Homelessness set to double in 25 years, charity warns

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It comes as a new analysis, conducted for Crisis by Heriot-Watt University, provides the most complete and up-to-date picture of homelessness across Britain, as well as a 25-year forecast for England, Wales and Scotland.

Almost a quarter of a million people are experiencing acute forms of homelessness across Britain, with rough sleeping set to rise by 76 percent by 2026 unless the government takes serious long-term action, the homelessness charity Crisis has warns.

Homeless charity Crisis said 156,000 households - nearly a quarter of a million people - were experiencing some form of homelessness.

Research from the national homeless charity, Crisis, has found that roughly 9,100 people were sleeping rough at any one time in 2016.

Britain's homeless population has increased by a third since 2011, a year into the Conservative Party took over, a new study has found.

A homelessness charity has warned the United Kingdom government that the rising number of homeless people may rise by more than half a million by 2041.

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Some 26,000 households were also living on public transport or in tents, cars, squats, women's refuges or winter night shelters.

It warned that without action the most acute forms of homelessness were likely to keep climbing, with overall numbers forecast to rise by more than a quarter (26.5%) over the next 10 years to 202,200 in 2026. We still exist because homelessness still exists, and today's report makes it only too clear that unless we take action as a society, the problem is only going to get worse with every year that passes. The majority of those affected are sofa surfers, with 68,300 families sleeping on people's couches. Based on the model, a 60 per cent increase in new housing could reduce levels of homelessness by 19 per cent by 2036, while increased prevention work could reduce levels by 34 per cent in the same period. "In order to tackle this, it's crucial we first understand the scale of the problem".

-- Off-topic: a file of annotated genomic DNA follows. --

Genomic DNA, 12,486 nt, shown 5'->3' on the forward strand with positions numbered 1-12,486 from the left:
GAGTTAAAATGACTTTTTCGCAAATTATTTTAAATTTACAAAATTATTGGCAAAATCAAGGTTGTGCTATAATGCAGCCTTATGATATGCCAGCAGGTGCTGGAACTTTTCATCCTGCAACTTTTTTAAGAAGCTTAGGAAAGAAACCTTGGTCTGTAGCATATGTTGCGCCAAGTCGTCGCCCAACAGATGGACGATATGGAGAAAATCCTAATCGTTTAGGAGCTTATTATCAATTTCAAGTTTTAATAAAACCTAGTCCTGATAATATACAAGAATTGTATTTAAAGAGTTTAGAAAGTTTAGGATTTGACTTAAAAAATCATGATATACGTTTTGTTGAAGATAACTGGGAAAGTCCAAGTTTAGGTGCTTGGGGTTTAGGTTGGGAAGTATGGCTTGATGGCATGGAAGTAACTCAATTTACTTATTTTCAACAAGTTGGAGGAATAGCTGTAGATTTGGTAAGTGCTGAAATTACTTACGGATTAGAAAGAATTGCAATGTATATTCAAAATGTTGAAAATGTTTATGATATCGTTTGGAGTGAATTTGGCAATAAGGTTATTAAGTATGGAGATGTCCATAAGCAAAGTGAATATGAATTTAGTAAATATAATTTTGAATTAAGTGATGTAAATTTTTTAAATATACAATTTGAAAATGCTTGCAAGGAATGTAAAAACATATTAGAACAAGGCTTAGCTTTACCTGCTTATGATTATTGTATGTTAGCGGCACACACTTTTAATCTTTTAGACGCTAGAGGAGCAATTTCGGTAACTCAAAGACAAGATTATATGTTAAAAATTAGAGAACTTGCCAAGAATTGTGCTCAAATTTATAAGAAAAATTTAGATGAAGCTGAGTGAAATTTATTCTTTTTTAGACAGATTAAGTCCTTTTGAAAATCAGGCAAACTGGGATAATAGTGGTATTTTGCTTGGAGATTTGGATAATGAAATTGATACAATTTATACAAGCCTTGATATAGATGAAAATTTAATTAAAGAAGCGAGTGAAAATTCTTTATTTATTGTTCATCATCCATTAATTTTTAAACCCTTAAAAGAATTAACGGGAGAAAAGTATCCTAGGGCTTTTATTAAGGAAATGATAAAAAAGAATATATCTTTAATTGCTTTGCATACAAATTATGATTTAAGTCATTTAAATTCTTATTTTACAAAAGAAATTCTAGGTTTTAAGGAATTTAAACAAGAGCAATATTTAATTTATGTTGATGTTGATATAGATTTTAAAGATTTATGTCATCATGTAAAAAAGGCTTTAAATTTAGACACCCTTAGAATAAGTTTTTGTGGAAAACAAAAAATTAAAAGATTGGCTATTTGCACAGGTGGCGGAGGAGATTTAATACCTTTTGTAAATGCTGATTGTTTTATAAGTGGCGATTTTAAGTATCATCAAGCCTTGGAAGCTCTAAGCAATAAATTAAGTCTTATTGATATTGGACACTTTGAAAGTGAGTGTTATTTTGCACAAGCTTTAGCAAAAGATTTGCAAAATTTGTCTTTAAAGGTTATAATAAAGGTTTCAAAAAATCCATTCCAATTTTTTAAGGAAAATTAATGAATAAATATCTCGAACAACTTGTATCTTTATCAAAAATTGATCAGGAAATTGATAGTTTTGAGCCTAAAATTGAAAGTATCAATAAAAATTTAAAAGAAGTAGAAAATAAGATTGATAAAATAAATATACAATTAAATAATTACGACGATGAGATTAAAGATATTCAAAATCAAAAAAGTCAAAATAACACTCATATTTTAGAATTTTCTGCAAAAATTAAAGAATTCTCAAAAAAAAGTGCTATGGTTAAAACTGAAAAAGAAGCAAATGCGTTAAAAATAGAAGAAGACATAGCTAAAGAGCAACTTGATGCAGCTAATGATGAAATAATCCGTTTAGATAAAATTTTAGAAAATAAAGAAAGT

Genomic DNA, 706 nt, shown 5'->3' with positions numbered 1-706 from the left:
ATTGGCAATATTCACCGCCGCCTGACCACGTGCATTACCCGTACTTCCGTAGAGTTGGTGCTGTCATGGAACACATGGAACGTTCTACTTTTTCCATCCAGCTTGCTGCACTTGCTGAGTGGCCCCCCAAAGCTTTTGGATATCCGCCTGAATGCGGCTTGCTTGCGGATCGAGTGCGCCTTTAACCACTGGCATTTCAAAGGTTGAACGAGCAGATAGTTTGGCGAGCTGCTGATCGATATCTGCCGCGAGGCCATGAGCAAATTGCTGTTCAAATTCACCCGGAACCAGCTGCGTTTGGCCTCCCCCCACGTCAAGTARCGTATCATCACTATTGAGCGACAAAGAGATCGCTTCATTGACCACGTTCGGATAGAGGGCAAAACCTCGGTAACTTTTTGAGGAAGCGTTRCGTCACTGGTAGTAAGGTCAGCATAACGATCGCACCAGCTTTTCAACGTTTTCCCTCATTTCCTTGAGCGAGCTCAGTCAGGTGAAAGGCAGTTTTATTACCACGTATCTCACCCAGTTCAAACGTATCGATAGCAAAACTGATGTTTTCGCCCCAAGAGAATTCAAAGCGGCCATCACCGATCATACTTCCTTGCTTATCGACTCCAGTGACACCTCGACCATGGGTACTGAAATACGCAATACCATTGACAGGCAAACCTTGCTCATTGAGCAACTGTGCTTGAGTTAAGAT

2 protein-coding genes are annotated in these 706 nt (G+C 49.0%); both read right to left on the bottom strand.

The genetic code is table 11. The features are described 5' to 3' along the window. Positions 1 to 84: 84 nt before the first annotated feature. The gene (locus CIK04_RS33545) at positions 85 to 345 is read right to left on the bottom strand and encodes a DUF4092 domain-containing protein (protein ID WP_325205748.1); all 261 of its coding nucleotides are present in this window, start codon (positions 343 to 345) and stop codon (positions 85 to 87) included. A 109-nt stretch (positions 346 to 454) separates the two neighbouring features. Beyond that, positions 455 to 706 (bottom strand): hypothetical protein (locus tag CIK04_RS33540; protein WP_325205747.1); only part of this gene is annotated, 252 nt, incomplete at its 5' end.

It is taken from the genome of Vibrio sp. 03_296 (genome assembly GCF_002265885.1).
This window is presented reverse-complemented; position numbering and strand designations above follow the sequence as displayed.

"Our priorities include addressing homelessness for people with more complex needs, who may be rough sleeping and for whom simply providing accommodation is not always enough, and ensuring temporary accommodation plays a positive role in improving outcomes for homeless households". "With the right support at the right time, it doesn't have to be inevitable". What help do people need?

"We warmly welcome the Government's pledge to tackle rough sleeping and other forms of homelessness".

'There is no substitute for a renaissance in council house building if we're to truly address the rising homelessness we face as a nation.

Mr Healey described homelessness in Britain as a "national scandal" and a "terrible reminder of the consequences of Conservative ministers' seven years of failure on housing".

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